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Serving: Central

Mid-South growers can prevent and control soybean diseases

Diseases can cause economic losses in Mid-South soybeans. Until the early part of this century, many diseases could only be managed with resistant varieties or with cultural practices that were marginally effective.

Fortunately, there are now preventive and/or curative controls for most major diseases of soybeans. The accompanying table lists diseases and how they can be managed, prevented, or controlled.

Several important diseases (sudden death syndrome, stem canker, phytophthora root rot, charcoal rot, seed and seedling diseases) of soybeans have no curative control.

Sudden death syndrome and stem canker can be managed or avoided by using less-susceptible or resistant varieties.

Phytophthora root rot can be managed by using resistant varieties.

There are no known resistant varieties (only moderately resistant germplasm) or fungicide controls for charcoal rot.

Seed and seedling diseases (phomopsis, pythium, phytophthora, etc.) can be managed by using seed treatments.

Fungicides can be applied to prevent several prominent soybean diseases. Preventive fungicides are most effective when applied prior to or at the earliest appearance of a disease. The general recommendation is that the first application should be made at R3 or beginning of podset.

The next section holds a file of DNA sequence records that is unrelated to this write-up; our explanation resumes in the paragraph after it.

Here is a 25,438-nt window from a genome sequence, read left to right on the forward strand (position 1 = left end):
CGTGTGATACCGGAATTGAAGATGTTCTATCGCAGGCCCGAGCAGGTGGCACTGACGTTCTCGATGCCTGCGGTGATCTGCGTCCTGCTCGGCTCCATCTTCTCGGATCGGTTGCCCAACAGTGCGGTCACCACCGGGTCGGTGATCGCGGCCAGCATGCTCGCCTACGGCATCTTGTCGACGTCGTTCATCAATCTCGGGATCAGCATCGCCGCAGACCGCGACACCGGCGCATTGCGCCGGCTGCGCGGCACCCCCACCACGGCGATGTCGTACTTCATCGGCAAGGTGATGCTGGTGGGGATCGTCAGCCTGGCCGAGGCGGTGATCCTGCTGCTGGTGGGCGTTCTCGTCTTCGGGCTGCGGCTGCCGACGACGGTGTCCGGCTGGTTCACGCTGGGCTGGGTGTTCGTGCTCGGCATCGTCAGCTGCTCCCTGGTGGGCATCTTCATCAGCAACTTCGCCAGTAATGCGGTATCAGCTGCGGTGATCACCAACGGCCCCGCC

Fungicide application during early reproductive development to prevent foliar diseases in soybeans is economical in the Mid-South.

Asian soybean rust can be managed with preventive and curative foliar fungicides timed according to occurrence of rust in sentinel plots. Based on 2005 and 2006 history, rust may be avoided in the Mid-South by planting early-maturing varieties early so that R6 or full seed stage is reached before about Aug. 1.

Scouting should be used to detect the first occurrence of disease(s) or to accurately determine the occurrence of the reproductive stage recommended for the most effective preventive fungicide application prior to disease presence.

Cost and effectiveness of fungicide products should be evaluated when choosing options for disease management. Resistant varieties should be chosen based on level of pest tolerance and yield. Resistance and/or tolerance of most soybean varieties to major diseases can be found in Mid-South states' annual variety trial results and in seed company brochures.

Up-to-date guides with appropriate management/control measures for major Mid-South soybean diseases can be found in the crops and livestock section at and at

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